The Future of Pharmaceuticals

While working on my upcoming second book, I was lucky enough to be invited to contribute to PharmaBoardroom, a healthcare site that provides industry trends, news, and reports from all over the world. As 2018 turned into 2019, I was asked to write a piece predicting the future of the pharmaceutical industry, and it got me thinking.

The pharmaceutical industry is ripe for disruption. After all, it hasn’t really changed for over half a century, despite the fact that the internet and the World Wide Web have revolutionized almost every other major industry on the planet.

To understand the future of the pharmaceutical industry, we first need to understand the present. The good news is that Ingrid Torjesen has us covered in an article that she wrote for The Pharmaceutical Journey, where she explains, “Before a drug is deemed suitable for patients, it has to go through rigorous testing and cost-effectiveness analyses. Each year sees a couple of dozen new drugs licensed for use, but in their wake, there will be tens of thousands of candidate drugs that fell by the wayside. The research and development journey of those new drugs that make it to market will have taken around 12 years and cost around £1.15bn.”

The drug development journey begins when researchers undertake research to understand the processes behind a disease. This often involves identifying a gene or a protein that’s instrumental to the disease and then searching for a molecule or a compound that acts on the target. “As many as 10,000 compounds may be considered and whittled down to just 10 to 20 that could theoretically interfere with the disease process,” Torjesen says.

From there, we move on to pre-clinical testing and then clinical trials, usually consisting of phase 1, phase 2 and phase 3 trials. Each of these phases helps to weed out ineffective or unsafe drugs before they even get to the stage at which they’re submitted to the MHRA (in the UK) or the FDA (in the US) in an attempt to get a license to market the drug. “If a license is granted, that’s not the end of the process,” Torjesen explains. “In England and Wales, drug companies need more than a marketing authorization for most patients to be able to access treatment on the NHS — they also need the National Institute of Health and Care Excellence (NICE) to recommend that it should be made available through the NHS.”

From there, we move on to patenting and eventually a general release, but it’s these early steps I want to focus on today. That’s because a little thing called artificial intelligence has the potential to dramatically streamline the drug discovery process.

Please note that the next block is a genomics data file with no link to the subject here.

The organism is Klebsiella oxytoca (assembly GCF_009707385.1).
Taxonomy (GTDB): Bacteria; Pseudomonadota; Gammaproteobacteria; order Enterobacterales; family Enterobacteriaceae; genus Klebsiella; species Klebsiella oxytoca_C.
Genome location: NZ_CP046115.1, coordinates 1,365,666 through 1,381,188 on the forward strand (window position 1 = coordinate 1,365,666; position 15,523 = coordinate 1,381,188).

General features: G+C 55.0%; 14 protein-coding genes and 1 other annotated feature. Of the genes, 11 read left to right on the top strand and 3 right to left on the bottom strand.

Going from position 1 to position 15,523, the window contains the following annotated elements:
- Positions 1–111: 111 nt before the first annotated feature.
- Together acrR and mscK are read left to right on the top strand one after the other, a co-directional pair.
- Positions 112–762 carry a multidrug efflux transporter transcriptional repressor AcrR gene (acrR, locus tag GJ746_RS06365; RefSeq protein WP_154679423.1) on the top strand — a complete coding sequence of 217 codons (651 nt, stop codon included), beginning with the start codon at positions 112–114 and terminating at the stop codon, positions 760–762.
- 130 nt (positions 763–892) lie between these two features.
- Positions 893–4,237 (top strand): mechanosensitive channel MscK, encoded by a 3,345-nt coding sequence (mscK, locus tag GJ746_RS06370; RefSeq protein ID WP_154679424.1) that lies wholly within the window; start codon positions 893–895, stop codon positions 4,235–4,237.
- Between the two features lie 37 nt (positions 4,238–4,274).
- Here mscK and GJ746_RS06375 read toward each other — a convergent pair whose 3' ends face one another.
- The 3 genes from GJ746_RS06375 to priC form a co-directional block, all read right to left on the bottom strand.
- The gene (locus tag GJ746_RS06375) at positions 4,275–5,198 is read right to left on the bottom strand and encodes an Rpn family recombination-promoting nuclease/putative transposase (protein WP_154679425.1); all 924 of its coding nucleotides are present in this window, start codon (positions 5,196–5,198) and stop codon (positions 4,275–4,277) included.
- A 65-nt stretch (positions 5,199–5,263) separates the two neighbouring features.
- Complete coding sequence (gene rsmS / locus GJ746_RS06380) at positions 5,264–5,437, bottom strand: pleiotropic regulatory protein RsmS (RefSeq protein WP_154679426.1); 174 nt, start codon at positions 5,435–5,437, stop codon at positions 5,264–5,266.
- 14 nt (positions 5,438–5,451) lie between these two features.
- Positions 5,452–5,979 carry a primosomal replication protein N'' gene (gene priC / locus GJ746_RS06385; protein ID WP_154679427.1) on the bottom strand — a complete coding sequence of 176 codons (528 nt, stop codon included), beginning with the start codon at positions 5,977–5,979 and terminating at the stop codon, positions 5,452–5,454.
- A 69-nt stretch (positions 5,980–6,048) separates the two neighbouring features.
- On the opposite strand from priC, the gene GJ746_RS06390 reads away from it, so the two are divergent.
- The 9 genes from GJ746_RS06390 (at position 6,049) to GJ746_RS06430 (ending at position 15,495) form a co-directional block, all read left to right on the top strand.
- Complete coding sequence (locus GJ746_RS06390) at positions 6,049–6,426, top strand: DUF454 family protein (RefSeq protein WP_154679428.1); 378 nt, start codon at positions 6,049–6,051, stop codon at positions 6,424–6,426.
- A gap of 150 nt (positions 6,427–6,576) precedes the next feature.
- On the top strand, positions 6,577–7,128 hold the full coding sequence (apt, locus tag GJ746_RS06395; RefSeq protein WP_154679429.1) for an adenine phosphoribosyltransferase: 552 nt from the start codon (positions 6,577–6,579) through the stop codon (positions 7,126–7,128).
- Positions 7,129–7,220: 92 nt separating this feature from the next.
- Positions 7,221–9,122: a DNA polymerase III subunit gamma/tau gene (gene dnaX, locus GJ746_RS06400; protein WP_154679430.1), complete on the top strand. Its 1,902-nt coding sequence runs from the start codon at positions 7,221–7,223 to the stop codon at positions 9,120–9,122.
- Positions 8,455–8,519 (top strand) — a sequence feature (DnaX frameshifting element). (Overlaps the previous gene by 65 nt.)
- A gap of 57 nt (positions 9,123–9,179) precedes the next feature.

AI is great at processing huge amounts of data and arriving at conclusions, especially when it’s coupled with its sister technology, machine learning. It can also be used to power complex simulations that emulate real-world scenarios and give researchers a good idea of where to focus their efforts before they even get started. It can streamline the development process and save money, reducing a drug’s time to market while simultaneously cutting any risks involved in the clinical trial stage.

Let’s revisit the existing model of drug development. AI can help out right at the start by crunching the numbers and helping researchers to identify genes and proteins, as well as compounds that could potentially have an effect on them. It effectively points researchers in the right direction, acting a little bit like a satnav. It might not get it right every time, but that’s why it’ll be supervised by human oversight. In the same way that you wouldn’t follow your satnav if it told you to drive into the sea, researchers will be able to take the AI’s findings with a pinch of salt and to overrule it when needed.

AI will also be able to simulate clinical trials and even what might happen if there was a real world release and if the drug made its way into the hands of the general public. This wouldn’t replace traditional phase 1, phase 2 and phase 3 clinical trials, but it could save pharmaceutical companies money by stopping them from investing in clinical trials that are doomed to failure before they even start. These savings — as well as the inherent savings from faster, more streamlined research processes — could help to keep overheads down and ultimately allow pharmaceutical companies to sell drugs at lower prices. After all, there’ll be less of an overall investment for them to recoup.

The future of pharmaceuticals isn’t just about artificial intelligence and machine learning. For example, blockchain technology has a lot of potentials when it comes to data storage and transmission, while wearable devices could have an impact by helping patients to take control of their health and reducing the need for pharmaceuticals in the first place. I wouldn’t be surprised if Pfizer, Johnson and Johnson and other major pharmaceutical companies switch their focus to more of a preventative model in which they become software and hardware developers as well as being traditional drug companies.

But it’s an artificial intelligence that has the greatest amount of potential to bring disruption, at least in my eyes. And this holds true not only for pharmaceuticals but also for the healthcare industry as a whole. 2019 is just the beginning.